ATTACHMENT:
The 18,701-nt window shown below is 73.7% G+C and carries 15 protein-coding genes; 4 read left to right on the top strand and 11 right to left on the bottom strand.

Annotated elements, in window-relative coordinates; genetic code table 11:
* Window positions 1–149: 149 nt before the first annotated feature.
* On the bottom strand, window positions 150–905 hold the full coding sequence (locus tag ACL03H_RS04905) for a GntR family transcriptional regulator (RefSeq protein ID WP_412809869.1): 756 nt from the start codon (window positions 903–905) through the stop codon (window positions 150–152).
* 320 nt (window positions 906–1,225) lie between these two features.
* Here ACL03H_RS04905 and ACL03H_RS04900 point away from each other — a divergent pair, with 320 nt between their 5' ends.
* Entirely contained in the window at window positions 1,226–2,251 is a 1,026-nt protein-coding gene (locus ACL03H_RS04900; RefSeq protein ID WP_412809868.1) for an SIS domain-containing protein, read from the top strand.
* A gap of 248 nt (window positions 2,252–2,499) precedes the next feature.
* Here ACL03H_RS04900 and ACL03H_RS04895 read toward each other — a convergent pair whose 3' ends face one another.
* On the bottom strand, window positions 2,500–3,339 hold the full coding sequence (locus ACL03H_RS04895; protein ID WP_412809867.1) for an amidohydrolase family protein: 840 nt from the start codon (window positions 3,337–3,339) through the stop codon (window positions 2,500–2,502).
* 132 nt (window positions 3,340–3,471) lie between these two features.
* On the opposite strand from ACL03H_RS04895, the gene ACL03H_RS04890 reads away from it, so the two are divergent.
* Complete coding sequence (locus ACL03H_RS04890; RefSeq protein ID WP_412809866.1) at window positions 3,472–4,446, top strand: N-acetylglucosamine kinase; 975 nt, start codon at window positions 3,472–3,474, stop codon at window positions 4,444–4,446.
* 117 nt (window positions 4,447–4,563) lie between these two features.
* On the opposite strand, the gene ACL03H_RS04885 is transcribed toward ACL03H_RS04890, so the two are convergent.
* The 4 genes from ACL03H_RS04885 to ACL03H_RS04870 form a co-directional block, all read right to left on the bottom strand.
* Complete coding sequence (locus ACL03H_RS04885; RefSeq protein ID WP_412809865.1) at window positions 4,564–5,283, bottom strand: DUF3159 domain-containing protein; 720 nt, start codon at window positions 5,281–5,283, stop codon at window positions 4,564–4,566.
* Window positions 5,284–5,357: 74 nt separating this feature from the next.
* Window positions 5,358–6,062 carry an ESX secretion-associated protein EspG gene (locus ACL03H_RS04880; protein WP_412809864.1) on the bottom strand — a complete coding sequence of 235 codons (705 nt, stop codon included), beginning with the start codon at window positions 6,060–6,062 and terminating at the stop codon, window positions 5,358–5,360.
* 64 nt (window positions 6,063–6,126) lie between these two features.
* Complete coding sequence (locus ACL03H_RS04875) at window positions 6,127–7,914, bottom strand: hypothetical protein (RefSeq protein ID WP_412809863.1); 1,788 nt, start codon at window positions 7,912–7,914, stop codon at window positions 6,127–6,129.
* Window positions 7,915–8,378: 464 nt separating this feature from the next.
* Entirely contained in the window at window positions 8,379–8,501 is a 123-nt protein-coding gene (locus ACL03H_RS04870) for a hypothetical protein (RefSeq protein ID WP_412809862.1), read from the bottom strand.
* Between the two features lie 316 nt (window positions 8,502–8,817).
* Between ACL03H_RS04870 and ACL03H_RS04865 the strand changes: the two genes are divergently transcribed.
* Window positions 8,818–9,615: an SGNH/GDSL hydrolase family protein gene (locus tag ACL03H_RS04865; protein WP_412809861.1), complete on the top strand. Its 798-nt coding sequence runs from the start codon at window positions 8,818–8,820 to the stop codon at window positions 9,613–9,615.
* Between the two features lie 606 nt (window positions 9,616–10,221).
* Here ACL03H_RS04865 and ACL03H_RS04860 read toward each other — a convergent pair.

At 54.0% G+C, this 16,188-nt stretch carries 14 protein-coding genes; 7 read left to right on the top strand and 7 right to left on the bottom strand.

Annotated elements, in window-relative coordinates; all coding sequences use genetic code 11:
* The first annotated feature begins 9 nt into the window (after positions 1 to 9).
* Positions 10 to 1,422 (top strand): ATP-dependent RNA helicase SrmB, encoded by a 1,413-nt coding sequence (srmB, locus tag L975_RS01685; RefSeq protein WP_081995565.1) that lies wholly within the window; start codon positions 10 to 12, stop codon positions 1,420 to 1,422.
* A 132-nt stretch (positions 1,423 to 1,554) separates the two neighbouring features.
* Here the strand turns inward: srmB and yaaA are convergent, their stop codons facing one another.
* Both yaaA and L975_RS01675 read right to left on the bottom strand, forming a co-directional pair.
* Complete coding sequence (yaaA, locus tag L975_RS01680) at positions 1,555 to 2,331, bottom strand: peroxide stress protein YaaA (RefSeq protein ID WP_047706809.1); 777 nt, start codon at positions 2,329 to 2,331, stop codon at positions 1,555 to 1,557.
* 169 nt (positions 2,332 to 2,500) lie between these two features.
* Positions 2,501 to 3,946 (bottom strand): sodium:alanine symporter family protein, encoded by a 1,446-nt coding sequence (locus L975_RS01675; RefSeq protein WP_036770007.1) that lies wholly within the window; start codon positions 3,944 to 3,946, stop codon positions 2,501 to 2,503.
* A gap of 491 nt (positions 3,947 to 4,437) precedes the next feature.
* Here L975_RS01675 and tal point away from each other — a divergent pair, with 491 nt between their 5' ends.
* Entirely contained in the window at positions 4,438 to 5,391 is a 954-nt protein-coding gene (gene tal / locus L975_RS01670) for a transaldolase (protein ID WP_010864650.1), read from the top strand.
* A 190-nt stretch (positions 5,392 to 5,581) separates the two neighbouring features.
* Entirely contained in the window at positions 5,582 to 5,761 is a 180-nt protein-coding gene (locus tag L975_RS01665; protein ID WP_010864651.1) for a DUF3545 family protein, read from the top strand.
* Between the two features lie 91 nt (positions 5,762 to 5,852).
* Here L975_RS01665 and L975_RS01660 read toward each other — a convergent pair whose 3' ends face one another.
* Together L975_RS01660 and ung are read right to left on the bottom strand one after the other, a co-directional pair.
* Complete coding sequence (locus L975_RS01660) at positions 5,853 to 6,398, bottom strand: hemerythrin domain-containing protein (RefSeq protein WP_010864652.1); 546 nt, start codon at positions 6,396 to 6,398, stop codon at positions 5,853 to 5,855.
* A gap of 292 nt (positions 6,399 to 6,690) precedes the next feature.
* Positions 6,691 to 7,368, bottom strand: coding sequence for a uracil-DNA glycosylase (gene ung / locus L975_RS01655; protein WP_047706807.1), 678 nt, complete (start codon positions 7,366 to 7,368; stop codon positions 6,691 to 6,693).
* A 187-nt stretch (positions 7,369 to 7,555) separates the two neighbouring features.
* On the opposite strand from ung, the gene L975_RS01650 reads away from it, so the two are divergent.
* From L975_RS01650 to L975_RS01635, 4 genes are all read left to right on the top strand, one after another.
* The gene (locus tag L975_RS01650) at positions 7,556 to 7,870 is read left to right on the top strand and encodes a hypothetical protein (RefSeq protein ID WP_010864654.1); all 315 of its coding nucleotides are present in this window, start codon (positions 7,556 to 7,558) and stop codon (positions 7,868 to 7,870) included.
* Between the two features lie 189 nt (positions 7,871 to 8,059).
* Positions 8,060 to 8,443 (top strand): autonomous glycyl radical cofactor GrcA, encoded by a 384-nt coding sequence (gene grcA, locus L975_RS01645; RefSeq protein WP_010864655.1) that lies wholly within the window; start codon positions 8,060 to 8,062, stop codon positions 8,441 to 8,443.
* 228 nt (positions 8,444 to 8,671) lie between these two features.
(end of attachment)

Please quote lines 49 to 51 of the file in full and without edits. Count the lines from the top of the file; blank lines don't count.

* Positions 6,691 to 7,368, bottom strand: coding sequence for a uracil-DNA glycosylase (gene ung / locus L975_RS01655; protein WP_047706807.1), 678 nt, complete (start codon positions 7,366 to 7,368; stop codon positions 6,691 to 6,693).
* A 187-nt stretch (positions 7,369 to 7,555) separates the two neighbouring features.
* On the opposite strand from ung, the gene L975_RS01650 reads away from it, so the two are divergent.